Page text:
|IT Eminent Lecture Series|
|And Logic Begat Computer Science: When Giants Roamed the Earth|
|Moshe Y. Vardi, Rice University|
|Director, Computer and Information Technology Institute|
|Howe Russell Geoscience Complex 130E
June 11, 2007 - 03:00 pm
During the past fifty years there has been extensive, continuous, and growing interaction between logic and computer science. In fact, logic has been called "the calculus of computer science". The argument is that logic plays a fundamental role in computer science, similar to that played by calculus in the physical sciences and traditional engineering disciplines. Indeed, logic plays an important role in areas of computer science as disparate as architecture (logic gates), software engineering (specification and verification), programming languages (semantics, logic programming), databases (relational algebra and SQL), artificial intelligence (automated theorem proving), algorithms (complexity and expressiveness), and theory of computation (general notions of computability). This non-technical talk will provide an overview of the unusual effectiveness of logic in computer science by surveying the history of logic in computer science, going back all the way to Aristotle and Euclid, and showing how logic actually gave rise to computer science.
Moshe Y. Vardi is the George Professor in Computational Engineering and Director of the Computer and Information Technology Institute at Rice University. He chaired the Computer Science Department at Rice University from January 1994 till June 2002. Prior to joining Rice in 1993, he was at the IBM Almaden Research Center, where he managed the Mathematics and Related Computer Science Department. His research interests include database systems, computational-complexity theory, multi-agent systems, and design specification and verification. Vardi received his Ph.D. from the Hebrew University of Jerusalem in 1981. He is the author and co-author of over 300 technical papers, as well as two books, "Reasoning about Knowledge" and "Finite Model Theory and Its Applications", and the editor of several collections. Vardi is the recipient of three IBM Outstanding Innovation Awards, a co-winner of the 2000 Goedel Prize, a co-winner of the 2005 ACM Paris Kanellakis Award for Theory and Practice, and a co-winner of the LICS 2006 Test-of-Time Award. He holds honorary doctorates from the University of Saarland, Germany, and the University of Orleans, France. Vardi is an editor of several international journals and the president of the International Federation of Computational Logicians. He is Guggenheim Fellow, as well as a Fellow of the Association of Computing Machinery, the American Association for the Advancement of Science, and the American Association for Artificial Intelligence. He was designated Highly Cited Researcher by the Institute for Scientific Information, and was elected as a member of the US National Academy of Engineering, the European Academy of Sciences, and the Academia Europea. He recently co-chaired the ACM Task Force on Job Migration.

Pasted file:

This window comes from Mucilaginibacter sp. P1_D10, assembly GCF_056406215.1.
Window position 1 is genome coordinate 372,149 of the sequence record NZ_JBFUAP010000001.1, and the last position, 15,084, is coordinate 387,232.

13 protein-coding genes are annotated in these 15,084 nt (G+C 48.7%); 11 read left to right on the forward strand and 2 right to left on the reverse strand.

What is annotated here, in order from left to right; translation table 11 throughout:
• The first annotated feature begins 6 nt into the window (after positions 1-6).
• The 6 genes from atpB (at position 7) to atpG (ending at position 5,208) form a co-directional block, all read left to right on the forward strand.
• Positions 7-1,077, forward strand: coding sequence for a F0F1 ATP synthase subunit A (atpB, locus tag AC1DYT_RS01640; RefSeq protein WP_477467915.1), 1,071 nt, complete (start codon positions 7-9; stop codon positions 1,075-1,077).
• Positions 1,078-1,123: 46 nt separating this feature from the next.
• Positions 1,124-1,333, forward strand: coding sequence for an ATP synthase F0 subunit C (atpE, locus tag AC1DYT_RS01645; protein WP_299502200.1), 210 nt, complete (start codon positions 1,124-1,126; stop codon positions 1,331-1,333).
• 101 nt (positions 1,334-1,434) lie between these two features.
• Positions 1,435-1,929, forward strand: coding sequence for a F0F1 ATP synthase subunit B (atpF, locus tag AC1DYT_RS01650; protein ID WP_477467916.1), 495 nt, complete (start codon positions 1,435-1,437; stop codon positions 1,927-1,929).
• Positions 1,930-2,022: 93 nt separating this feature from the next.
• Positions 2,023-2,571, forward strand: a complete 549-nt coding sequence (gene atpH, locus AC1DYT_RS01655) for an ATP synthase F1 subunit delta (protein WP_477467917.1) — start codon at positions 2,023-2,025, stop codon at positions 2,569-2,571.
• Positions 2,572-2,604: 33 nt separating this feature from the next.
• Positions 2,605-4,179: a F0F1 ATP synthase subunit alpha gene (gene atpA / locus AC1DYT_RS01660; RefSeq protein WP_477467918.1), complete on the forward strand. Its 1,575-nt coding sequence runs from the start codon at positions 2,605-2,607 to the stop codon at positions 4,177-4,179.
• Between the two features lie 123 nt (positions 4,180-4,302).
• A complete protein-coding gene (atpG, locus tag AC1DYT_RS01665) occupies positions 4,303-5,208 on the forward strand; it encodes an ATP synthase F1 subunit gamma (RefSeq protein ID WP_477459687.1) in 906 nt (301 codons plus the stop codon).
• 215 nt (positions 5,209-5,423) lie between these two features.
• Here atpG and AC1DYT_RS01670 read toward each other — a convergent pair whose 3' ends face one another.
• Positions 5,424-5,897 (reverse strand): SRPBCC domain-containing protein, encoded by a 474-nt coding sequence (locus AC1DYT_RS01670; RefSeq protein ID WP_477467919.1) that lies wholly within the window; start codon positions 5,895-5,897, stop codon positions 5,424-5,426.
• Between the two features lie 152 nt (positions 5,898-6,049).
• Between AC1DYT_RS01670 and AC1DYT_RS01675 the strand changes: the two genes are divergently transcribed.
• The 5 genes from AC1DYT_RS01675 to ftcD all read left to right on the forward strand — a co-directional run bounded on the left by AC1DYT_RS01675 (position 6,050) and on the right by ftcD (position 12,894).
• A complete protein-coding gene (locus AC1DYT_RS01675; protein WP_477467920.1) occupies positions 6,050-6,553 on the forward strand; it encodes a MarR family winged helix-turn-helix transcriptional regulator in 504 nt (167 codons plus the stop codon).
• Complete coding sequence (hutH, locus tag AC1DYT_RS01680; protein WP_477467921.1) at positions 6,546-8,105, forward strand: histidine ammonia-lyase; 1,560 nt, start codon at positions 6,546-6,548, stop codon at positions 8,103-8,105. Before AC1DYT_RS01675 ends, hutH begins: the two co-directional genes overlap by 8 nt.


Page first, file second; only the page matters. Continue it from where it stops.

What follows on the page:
|This lecture has a reception.|